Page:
About Granite

When it comes to choosing granite countertops, there are six things to consider:

  • Thickness – Granite comes in varying thicknesses and some make more sense than others.
  • Color/Porosity – Porosity is important when determining which color granite will be the easiest for you to maintain
  • Seam – Unsightly seam work can ruin the look of a fabulous granite countertop. Make sure you know what to ask for when designing your
  • countertop layout.
  • Edge – Different edge styles go better with certain kitchen designs. Choose the edge that best reflects your kitchen design.
  • Backsplash – You have a variety of backsplash options – granite/tile/glass/etc. The right choice will enhance the look of your granite.
  • selection.
  • Sink – Make sure you select a sink carefully in order to enjoy a streamlined and stylish finish. (hint: never choose a drop-in/top mount sink).

Once you understand the basics of these six granite countertop features, you will be ready to choose the perfect slab for your kitchen.

You will be asked whether you prefer a ¾” , 1 ¼”, or 1 ½” thick slab. The problem is the last selection is technically non-existent. In “real life,” granite comes in two different thicknesses:

  • Option 1: 3/4” thick – this is the thinnest slabs can be while providing the durability they are known for.
  • Option 2: 1 1/4” thick – this is the thickest option available.
  • Option 3: 1 1/2” thick – having a 1 1/2” thick slab is actually a misnomer. To create the effect of a 1 1/2” slab, granite fabricators use a powerful adhesive to attach a 3/4” strip of granite on the exterior edge of a 3/4” slab, creating the illusion of a 1 1/2” thick slab.

NEVER SELECT A 1 1/2” SLAB! There’s no way to attach two pieces without creating a visible seam on the horizontal edge. The seam looks terrible and can come apart over time.

Our Recommendation: In order to ensure your slab maintains the high-quality look it is known for, select a 1 1/4” thick granite slab:

  • There is no visible seam on the horizontal edge.
  • Heat dispersion is increased.
  • It’s more impact resistant (although we don’t recommend using a hammer to test this point!).

As you may have noticed, granite comes in an incredible array of colours. Each color and pattern has its own unique properties. One of the most important properties to consider is porosity. The term porosity refers to the amount of pores, or empty spaces, in the granite material. These pores are susceptible to staining, etching, and mold/bacteria growth. The lower the porosity, the less you will have to seal/maintain your slab in order to prevent permanent damage.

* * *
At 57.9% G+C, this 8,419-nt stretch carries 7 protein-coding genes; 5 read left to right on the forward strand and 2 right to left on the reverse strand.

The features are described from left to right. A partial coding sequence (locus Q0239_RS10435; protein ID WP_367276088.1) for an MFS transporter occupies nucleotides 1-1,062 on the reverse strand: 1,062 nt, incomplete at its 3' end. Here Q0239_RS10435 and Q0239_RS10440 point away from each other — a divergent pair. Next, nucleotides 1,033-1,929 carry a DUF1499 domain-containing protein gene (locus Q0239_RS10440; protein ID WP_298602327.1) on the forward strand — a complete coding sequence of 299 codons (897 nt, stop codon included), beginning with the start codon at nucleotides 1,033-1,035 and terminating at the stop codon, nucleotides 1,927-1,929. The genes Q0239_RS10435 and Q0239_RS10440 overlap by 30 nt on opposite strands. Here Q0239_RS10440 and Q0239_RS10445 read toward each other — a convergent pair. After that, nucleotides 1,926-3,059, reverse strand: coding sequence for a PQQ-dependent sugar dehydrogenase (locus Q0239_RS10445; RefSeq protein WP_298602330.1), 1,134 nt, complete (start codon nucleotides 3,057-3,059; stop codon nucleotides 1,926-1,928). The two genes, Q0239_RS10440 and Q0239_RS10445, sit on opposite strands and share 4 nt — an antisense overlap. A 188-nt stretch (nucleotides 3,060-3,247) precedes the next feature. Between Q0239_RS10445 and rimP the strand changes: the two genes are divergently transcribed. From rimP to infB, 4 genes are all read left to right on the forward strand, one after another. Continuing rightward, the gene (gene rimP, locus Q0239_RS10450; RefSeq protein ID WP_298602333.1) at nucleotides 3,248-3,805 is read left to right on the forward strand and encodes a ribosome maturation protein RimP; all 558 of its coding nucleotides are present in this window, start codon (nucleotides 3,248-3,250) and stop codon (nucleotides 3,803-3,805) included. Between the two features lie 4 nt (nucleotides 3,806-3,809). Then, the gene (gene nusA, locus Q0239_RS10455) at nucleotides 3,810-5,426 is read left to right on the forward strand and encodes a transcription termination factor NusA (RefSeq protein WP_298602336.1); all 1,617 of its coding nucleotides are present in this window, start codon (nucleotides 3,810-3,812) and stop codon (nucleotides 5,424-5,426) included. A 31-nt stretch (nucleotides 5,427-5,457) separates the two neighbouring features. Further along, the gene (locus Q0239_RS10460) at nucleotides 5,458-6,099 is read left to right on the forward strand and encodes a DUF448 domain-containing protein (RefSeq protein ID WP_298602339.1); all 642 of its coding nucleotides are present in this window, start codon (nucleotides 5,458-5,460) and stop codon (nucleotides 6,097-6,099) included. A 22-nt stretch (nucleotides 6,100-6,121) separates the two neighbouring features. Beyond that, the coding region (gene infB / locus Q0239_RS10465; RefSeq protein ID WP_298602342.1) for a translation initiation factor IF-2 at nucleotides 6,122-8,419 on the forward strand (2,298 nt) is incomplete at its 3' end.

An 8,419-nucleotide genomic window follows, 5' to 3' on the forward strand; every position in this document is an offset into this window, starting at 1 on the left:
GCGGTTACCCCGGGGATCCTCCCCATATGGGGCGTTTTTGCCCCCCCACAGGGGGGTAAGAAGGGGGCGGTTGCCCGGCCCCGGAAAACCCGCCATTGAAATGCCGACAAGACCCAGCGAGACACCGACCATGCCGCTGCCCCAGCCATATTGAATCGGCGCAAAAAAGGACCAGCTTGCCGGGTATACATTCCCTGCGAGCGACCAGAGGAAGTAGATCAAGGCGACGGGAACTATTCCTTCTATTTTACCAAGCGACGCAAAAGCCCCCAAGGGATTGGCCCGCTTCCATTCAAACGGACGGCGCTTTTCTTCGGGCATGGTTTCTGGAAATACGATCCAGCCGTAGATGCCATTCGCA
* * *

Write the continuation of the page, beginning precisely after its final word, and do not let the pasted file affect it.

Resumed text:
Here are some tips for choosing granite with a lower porosity:

  • The more uniform the color, and the tighter the vein pattern, the fewer the pores.
  • Look on the tops and the sides of the slab to get a good look at the grains. The tighter the grains, the lower the porosity.
  • “Exotic” patterns and colors usually have a higher porosity, making them harder to maintain.
  • In most cases, darker colours have lower porosity compared with lighter ones.
Poor seam location can ruin the overall look of your granite countertop. Use an experienced granite fabricator to ensure your seam(s) are as invisible as possible. We can discuss your countertop layout and seam location on estimate day to ensure it is done correctly.
You will also be asked to select the edge profile for your slab. Take your cues from your cabinet style:
  • Modern: If your cabinets have square/linear appearance, we recommend a “bevel” or “flat” edge.
  • Traditional: For a more traditional look, try a “bullnose” or “ogee” edge, which has a softer look.
  • For Children: Make sure the bottom side of your edge is finished to minimize sharp edges.

Austral-Coffee

Bianco-Sardo

Blues-in-the-Night

Crema-Bordeaux

Giallo-Ornamental

Santa-Cecilia'Classic'


Ready to learn everything you need to know about granite, whether it’s the right choice for your household, and how to choose the right granite for your kitchen? In just 10 minutes of your time, we’ll tell you everything we’ve learned over years.